LEFT OF CENTRE: What the market could bear
THERE?SEEMS?TO?BE a conscious quest to identify the appropriate “whipping boy” for the cost of living in Barbados, and any subsequent increases.
Fiscal policy, which is solely within the purview of Government, can impact the cost of living but it would be irrational to commence any analysis with fiscal policy.
I remember reading a document in 1985 entitled Price Determination In Barbados, authored by the late Wendell McClean.
At the time I was struggling with some of the basic concepts of macro-economics at the Cave Hill Campus of the University of the West Indies, but I remember the statement that most items in Barbados are sold at the “highest price that the market could bear”.
The concept of “what the market could bear” was foreign in that all of my other university courses spoke to competition, efficiency and cost competitiveness.
Collusion and price setting
How is it therefore possible for such a concept to be operational in Barbados? The document answered that question when it spoke to other concepts such as collusion, price setting and others.
Incidentally, the business environment that facilitated collusion and price setting is even more fertile today than in the 1980s as mergers and acquisitions since then have intensified.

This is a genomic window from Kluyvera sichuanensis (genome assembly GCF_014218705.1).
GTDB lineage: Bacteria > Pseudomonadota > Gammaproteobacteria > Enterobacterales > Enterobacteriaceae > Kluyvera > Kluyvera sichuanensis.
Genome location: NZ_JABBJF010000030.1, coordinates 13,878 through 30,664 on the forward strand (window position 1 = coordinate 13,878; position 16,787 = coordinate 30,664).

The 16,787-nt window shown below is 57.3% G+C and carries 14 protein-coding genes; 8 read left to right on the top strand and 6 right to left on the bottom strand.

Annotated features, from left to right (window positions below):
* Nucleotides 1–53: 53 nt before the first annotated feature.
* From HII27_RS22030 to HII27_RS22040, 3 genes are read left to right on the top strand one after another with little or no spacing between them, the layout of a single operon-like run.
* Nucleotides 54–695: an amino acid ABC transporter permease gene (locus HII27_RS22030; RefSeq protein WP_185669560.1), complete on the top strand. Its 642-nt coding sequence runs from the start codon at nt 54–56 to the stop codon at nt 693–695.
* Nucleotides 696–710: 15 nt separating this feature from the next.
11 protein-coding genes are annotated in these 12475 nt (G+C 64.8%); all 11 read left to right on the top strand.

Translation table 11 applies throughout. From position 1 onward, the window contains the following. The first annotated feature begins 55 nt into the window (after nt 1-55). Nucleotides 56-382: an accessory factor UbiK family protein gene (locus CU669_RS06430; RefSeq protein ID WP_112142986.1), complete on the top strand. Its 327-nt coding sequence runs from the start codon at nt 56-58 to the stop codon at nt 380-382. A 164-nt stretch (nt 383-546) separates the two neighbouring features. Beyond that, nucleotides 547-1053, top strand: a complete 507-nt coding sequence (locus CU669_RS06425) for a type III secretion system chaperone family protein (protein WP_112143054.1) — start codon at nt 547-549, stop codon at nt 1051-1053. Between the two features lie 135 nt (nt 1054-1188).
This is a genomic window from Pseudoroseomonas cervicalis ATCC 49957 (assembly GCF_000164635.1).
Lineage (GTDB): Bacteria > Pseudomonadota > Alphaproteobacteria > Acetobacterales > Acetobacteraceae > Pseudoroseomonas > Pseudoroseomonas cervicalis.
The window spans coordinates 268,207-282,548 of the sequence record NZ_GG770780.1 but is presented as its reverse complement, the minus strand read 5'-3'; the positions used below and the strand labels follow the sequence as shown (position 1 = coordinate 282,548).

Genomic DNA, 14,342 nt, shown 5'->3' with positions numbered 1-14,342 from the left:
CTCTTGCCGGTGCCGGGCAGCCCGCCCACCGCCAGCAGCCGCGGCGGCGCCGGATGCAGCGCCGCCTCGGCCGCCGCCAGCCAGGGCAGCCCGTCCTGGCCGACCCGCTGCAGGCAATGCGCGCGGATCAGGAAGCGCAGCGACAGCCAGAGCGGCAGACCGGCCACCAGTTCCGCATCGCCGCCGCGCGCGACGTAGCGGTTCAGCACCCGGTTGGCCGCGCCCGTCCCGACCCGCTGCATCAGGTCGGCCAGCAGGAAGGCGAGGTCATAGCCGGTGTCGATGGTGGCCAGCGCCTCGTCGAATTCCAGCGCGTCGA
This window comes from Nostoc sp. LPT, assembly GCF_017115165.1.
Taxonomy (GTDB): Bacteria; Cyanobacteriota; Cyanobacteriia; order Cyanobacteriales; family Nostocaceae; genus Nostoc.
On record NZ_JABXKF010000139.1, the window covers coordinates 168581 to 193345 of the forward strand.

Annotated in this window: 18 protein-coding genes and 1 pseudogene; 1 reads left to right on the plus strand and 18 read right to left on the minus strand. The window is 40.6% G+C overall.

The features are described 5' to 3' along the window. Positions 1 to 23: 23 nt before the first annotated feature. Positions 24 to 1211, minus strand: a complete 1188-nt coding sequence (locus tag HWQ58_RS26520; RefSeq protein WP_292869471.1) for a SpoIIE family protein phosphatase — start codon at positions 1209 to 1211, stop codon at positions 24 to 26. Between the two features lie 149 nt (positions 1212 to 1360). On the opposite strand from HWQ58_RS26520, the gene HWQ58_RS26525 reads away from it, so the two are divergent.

Ironically, in the preamble to most of these mergers or acquisitions, one of the stated benefits is usually cost efficiency and better prices to the general public!
In the absence of organized competition for the current establishment, it is expected that this situation will continue indefinitely.
It is unrealistic to believe otherwise within this capitalist system that is the cornerstone of our democracy.
That being said, policies pursued by central Government that affect the level of duties on imported or manufactured goods will also impact the cost and, by extension, the cost of living.
Similarly, the adjustment of personal income tax and allowances would affect people’s disposable income and render it more difficult to afford items.
Government is always faced with the double-edged sword of raising taxes or reducing expenditure.
Each path will cause pain and discomfort for some and, in some cases, all. Thus the general fiscal policy changes recently implemented by Government may have impacted more on general economic activity than on the cost of living.
The cost of oil on the world market, the cost of food items, and the cost of transportation to Barbados (not to mention our port costs) will always have some impact on the cost of living in Barbados. But let us not forget the concept of selling at what the market can bear.
The only conceivable cure for this concept is the barrel trade by each household, and not only at Christmas.
I am told that in the past, Trinidadians shopped in Barbados for their groceries and shipped them back home.
This cost-of-living discussion will go away when Barbadians make collective decisions on what is or is not a fair price for items offered for sale.